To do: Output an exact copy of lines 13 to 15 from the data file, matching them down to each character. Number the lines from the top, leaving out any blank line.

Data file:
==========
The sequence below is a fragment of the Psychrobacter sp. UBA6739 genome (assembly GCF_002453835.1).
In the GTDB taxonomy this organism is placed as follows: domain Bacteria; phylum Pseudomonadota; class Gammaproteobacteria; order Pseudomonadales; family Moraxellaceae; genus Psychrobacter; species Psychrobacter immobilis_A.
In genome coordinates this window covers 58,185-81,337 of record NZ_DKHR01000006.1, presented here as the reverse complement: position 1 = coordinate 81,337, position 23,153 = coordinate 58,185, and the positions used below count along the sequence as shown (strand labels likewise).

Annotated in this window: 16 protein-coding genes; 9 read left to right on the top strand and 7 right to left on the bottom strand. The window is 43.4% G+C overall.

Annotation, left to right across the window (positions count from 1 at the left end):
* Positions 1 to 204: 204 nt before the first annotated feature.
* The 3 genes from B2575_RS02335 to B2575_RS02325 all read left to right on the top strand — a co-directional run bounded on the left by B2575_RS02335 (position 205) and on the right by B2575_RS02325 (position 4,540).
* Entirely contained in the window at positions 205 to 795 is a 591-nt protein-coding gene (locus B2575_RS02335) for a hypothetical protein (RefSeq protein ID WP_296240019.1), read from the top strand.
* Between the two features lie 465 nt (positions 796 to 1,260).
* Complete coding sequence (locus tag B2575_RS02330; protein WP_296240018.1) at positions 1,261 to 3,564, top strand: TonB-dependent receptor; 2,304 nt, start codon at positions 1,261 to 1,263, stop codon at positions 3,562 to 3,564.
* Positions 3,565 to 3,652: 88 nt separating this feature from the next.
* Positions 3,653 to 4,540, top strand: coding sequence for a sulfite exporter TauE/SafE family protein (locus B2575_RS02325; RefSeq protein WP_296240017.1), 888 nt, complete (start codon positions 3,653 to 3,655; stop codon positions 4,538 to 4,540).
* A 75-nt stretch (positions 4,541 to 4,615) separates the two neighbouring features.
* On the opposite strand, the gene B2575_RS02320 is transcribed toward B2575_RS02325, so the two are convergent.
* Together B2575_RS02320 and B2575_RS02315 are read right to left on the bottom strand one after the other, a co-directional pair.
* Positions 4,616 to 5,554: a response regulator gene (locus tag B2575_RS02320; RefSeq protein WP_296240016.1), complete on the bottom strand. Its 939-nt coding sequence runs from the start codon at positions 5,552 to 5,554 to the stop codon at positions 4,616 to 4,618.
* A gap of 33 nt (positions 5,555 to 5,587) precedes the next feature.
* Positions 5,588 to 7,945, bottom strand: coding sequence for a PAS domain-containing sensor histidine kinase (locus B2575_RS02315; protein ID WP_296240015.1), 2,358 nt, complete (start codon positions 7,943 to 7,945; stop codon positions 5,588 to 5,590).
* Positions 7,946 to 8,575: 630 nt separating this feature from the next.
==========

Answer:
* A 75-nt stretch (positions 4,541 to 4,615) separates the two neighbouring features.
* On the opposite strand, the gene B2575_RS02320 is transcribed toward B2575_RS02325, so the two are convergent.
* Together B2575_RS02320 and B2575_RS02315 are read right to left on the bottom strand one after the other, a co-directional pair.